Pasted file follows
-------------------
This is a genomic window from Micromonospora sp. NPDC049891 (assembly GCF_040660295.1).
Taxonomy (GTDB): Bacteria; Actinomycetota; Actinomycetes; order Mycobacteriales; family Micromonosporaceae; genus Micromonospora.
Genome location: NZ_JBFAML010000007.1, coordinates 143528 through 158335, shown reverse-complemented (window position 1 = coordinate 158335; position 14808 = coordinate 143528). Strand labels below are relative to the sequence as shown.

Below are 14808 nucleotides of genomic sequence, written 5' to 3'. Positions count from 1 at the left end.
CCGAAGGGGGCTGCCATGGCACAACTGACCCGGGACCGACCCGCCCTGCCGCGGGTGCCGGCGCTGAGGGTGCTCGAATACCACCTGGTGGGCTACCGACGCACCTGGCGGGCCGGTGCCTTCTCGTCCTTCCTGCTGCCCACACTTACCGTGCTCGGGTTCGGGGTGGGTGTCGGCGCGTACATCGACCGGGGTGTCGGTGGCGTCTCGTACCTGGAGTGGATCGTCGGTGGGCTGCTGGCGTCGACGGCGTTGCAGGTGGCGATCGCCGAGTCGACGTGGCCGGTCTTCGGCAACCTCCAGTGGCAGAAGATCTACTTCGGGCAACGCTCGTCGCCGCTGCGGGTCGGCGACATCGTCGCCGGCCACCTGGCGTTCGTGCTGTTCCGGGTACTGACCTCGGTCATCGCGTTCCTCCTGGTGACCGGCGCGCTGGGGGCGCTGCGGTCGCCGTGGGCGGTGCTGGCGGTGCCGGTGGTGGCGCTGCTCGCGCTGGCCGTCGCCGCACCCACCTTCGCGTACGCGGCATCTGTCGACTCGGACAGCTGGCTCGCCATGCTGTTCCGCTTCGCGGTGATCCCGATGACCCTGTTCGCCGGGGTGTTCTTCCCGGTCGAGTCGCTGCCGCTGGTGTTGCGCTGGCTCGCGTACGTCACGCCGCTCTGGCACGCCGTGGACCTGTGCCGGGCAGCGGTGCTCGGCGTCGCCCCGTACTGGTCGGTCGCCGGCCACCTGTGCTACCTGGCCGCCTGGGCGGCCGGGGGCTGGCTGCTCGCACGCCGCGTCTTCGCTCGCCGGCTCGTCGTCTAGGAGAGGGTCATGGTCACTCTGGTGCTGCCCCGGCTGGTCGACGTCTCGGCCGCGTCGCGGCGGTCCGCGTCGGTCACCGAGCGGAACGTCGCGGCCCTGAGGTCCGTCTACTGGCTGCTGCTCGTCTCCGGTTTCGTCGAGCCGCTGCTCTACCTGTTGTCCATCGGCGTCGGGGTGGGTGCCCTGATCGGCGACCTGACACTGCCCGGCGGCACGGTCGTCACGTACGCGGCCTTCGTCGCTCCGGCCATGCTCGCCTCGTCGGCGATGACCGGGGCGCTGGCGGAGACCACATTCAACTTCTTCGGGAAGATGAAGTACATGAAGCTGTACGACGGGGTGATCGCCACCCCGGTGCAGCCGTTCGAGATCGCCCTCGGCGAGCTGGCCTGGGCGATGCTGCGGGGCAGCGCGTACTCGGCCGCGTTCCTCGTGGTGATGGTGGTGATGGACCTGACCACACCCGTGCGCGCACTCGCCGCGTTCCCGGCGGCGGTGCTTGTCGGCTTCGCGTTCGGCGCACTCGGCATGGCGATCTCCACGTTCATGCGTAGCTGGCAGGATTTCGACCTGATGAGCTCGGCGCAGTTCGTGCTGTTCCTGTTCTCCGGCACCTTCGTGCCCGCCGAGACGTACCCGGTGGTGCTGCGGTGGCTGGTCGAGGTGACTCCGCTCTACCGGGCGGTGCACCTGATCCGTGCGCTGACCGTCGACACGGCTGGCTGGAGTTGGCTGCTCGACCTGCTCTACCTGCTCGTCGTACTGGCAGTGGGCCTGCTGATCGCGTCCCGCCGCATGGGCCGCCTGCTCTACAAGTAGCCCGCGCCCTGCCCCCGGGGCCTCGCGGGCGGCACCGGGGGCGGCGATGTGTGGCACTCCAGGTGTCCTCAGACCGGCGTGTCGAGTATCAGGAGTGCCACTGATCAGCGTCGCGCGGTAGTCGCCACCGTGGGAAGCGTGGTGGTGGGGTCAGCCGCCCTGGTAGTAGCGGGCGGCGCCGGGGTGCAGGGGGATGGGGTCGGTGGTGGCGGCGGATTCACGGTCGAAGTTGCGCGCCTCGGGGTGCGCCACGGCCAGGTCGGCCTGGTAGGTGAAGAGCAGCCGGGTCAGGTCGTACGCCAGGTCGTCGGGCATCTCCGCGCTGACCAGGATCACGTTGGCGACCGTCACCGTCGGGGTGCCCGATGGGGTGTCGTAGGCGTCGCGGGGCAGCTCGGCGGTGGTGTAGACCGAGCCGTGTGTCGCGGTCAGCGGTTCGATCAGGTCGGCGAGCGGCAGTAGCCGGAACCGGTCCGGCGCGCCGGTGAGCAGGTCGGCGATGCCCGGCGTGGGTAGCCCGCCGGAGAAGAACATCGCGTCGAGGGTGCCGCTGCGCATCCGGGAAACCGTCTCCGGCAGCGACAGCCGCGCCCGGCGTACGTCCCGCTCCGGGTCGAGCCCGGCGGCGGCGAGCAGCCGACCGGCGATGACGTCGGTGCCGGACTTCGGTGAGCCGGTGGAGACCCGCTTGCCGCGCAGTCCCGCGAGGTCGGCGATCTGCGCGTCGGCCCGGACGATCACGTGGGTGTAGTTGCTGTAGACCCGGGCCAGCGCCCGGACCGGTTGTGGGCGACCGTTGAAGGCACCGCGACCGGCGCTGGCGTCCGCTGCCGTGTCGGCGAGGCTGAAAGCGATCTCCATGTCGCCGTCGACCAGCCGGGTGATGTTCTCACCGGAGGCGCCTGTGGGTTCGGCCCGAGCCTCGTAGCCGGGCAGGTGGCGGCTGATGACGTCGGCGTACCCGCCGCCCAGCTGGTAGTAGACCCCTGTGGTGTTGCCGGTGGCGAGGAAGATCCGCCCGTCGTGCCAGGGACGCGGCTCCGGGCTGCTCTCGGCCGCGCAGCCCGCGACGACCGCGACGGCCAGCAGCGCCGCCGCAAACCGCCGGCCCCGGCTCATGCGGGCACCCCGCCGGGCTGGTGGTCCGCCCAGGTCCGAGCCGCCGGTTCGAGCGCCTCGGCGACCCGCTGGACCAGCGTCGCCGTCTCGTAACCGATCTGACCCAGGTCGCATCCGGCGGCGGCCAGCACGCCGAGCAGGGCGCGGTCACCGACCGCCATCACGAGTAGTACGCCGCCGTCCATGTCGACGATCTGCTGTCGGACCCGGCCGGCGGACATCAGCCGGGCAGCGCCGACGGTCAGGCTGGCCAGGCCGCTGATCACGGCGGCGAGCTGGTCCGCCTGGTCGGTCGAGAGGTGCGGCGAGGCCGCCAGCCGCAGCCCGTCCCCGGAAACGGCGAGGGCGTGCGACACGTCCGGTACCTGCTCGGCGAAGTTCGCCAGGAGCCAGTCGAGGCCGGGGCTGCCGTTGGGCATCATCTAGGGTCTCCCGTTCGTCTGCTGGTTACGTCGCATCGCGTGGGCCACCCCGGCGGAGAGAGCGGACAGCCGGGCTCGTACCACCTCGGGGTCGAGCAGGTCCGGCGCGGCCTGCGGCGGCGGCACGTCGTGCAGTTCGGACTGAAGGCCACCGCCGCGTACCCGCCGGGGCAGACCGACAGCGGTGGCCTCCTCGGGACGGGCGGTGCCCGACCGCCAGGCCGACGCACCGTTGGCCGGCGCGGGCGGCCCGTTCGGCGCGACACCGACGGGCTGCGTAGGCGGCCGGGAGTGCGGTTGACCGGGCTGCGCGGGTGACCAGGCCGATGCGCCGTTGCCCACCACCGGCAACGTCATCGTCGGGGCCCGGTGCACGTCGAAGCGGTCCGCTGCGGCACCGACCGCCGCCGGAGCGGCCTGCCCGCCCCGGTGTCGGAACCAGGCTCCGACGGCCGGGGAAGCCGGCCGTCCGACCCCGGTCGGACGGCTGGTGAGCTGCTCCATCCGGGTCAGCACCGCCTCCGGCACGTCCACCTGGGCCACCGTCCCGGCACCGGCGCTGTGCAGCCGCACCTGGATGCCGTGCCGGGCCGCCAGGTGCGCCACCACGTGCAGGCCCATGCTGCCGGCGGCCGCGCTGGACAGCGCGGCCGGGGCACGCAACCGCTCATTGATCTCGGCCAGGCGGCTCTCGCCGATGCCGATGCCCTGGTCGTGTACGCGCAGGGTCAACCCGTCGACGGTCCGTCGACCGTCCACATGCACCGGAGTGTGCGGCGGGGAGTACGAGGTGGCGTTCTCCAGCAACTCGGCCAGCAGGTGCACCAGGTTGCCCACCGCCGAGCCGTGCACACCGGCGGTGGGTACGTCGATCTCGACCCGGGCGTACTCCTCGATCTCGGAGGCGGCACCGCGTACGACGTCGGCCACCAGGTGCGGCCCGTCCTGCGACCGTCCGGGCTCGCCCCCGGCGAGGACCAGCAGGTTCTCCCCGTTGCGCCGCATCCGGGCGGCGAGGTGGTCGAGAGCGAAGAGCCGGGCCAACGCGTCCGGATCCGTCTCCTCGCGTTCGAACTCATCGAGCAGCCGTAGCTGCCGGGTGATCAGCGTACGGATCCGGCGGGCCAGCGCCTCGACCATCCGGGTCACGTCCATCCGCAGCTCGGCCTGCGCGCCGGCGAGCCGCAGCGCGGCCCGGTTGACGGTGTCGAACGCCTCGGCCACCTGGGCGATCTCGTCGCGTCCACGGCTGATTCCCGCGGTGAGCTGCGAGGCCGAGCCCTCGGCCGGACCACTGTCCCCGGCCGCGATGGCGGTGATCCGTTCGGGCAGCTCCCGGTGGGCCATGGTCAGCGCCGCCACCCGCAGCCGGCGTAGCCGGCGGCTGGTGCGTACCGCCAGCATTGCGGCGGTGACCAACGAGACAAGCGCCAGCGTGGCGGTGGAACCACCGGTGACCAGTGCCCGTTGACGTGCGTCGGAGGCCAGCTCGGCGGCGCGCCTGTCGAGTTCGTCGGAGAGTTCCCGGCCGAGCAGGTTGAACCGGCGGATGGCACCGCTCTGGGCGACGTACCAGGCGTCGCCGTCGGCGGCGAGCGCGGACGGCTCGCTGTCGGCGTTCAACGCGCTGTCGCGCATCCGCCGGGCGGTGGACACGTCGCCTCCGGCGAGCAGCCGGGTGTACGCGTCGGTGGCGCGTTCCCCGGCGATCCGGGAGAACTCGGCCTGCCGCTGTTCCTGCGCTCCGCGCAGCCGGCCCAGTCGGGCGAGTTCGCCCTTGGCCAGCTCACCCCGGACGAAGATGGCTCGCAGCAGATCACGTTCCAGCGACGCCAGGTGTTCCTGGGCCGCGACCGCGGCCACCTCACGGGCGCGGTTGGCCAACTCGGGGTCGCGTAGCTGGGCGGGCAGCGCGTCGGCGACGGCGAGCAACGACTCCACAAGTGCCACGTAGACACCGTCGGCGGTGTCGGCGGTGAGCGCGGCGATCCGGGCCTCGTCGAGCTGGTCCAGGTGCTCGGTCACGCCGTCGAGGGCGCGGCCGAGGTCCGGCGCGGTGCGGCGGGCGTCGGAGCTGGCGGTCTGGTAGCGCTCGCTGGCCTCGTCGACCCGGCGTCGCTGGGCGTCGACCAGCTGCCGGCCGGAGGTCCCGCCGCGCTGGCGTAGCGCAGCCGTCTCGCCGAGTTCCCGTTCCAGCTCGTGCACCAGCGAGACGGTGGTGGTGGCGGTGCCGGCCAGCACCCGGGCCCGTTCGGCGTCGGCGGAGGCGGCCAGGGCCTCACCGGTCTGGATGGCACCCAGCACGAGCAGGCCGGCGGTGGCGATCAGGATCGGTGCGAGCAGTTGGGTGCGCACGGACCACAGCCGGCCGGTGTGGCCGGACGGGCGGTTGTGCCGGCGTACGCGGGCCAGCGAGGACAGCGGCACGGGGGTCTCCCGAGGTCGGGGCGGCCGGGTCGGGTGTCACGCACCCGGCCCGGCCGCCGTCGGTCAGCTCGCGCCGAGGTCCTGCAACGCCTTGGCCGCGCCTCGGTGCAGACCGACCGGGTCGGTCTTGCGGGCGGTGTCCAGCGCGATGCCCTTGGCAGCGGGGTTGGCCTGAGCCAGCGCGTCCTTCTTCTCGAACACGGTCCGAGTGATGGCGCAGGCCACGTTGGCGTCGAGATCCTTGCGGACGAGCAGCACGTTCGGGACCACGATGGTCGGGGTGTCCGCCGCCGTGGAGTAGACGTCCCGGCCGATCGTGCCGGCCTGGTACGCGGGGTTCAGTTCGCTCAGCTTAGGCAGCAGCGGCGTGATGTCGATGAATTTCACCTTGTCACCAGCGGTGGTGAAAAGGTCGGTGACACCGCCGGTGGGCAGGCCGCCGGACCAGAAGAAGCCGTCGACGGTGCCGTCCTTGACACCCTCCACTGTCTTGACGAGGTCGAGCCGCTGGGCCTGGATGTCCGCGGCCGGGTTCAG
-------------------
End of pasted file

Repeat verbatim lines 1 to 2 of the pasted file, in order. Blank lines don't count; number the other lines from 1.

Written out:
This is a genomic window from Micromonospora sp. NPDC049891 (assembly GCF_040660295.1).
Taxonomy (GTDB): Bacteria; Actinomycetota; Actinomycetes; order Mycobacteriales; family Micromonosporaceae; genus Micromonospora.